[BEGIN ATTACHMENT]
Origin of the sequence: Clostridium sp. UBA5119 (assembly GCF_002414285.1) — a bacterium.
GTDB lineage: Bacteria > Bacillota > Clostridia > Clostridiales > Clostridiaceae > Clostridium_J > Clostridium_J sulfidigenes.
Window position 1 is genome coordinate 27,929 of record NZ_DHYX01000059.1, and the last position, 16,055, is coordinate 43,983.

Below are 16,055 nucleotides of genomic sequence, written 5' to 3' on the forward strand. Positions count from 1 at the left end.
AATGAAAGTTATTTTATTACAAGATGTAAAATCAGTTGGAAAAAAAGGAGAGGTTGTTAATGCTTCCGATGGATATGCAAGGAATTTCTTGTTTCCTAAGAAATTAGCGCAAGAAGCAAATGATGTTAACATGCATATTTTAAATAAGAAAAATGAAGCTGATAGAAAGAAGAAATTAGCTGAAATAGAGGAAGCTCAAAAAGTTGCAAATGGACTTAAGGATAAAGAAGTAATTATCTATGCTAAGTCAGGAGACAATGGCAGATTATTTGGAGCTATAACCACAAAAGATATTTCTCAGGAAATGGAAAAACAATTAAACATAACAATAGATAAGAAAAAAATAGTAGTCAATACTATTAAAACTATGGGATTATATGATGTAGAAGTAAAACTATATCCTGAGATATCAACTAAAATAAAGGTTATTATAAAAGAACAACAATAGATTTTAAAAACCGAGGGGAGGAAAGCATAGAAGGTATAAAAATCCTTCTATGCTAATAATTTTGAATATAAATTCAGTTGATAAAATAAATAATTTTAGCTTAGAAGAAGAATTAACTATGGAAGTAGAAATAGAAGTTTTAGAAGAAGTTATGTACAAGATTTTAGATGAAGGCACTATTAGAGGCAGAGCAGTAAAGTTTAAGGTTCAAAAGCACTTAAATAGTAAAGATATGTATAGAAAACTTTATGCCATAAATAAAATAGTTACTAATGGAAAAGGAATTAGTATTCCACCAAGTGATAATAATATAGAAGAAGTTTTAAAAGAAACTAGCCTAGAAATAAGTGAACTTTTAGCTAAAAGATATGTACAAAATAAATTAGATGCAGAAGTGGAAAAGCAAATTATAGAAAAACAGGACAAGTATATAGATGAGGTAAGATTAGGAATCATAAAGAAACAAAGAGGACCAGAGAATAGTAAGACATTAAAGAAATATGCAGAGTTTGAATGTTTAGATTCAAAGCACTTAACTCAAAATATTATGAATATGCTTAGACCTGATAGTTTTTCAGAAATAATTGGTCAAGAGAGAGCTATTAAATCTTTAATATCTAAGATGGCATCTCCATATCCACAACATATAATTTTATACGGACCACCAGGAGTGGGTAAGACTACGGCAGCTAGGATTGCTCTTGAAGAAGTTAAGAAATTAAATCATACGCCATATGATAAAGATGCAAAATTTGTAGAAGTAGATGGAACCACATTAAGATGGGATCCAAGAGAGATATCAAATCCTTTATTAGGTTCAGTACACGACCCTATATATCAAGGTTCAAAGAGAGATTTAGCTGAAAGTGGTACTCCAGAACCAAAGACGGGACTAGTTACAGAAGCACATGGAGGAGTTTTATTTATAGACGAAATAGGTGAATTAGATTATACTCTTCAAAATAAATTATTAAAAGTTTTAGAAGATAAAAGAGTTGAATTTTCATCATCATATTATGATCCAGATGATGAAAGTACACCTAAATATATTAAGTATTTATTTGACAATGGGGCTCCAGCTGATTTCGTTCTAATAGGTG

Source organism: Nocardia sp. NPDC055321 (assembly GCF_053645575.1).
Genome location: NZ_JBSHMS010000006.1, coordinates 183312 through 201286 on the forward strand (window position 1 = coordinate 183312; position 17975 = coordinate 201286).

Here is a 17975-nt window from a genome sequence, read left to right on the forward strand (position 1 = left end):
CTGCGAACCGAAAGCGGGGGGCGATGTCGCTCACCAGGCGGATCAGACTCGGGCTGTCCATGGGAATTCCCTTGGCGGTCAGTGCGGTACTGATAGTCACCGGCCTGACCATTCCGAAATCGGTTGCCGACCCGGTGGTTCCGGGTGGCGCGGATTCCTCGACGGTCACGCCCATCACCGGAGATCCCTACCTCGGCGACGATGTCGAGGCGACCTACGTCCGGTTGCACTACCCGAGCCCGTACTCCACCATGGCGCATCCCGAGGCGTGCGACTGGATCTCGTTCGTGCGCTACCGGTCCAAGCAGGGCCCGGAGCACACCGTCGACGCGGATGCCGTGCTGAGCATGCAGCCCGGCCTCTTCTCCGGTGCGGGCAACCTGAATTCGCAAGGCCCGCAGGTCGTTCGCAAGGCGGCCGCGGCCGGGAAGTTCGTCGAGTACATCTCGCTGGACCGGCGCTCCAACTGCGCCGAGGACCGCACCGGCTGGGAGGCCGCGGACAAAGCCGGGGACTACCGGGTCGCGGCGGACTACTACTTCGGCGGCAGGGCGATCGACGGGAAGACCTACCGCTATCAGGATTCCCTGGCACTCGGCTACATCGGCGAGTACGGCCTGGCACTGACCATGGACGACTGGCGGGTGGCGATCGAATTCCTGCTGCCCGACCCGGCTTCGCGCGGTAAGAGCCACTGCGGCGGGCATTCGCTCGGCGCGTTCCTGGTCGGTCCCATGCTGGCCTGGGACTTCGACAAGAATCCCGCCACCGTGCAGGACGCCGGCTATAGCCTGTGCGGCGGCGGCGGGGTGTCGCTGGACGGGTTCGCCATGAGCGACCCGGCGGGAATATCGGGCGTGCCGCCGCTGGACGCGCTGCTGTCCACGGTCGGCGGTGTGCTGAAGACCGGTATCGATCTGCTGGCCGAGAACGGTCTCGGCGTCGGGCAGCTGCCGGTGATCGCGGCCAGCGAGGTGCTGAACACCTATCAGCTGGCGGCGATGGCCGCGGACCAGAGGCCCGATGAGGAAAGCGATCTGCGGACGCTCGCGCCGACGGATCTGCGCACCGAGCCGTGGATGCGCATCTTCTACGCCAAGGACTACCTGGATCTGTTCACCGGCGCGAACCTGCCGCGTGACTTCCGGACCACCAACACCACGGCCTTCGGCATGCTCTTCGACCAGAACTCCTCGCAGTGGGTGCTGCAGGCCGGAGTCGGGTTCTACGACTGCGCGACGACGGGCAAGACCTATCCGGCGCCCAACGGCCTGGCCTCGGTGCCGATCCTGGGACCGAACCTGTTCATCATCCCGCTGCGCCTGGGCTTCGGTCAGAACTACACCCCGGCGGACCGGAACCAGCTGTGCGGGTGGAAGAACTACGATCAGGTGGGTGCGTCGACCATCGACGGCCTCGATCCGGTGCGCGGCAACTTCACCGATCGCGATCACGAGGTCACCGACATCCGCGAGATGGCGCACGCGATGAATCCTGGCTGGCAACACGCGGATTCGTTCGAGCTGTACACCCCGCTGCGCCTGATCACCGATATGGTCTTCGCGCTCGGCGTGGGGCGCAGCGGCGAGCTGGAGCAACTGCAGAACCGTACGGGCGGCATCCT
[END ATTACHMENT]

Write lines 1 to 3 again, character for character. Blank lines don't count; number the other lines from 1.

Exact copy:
Origin of the sequence: Clostridium sp. UBA5119 (assembly GCF_002414285.1) — a bacterium.
GTDB lineage: Bacteria > Bacillota > Clostridia > Clostridiales > Clostridiaceae > Clostridium_J > Clostridium_J sulfidigenes.
Window position 1 is genome coordinate 27,929 of record NZ_DHYX01000059.1, and the last position, 16,055, is coordinate 43,983.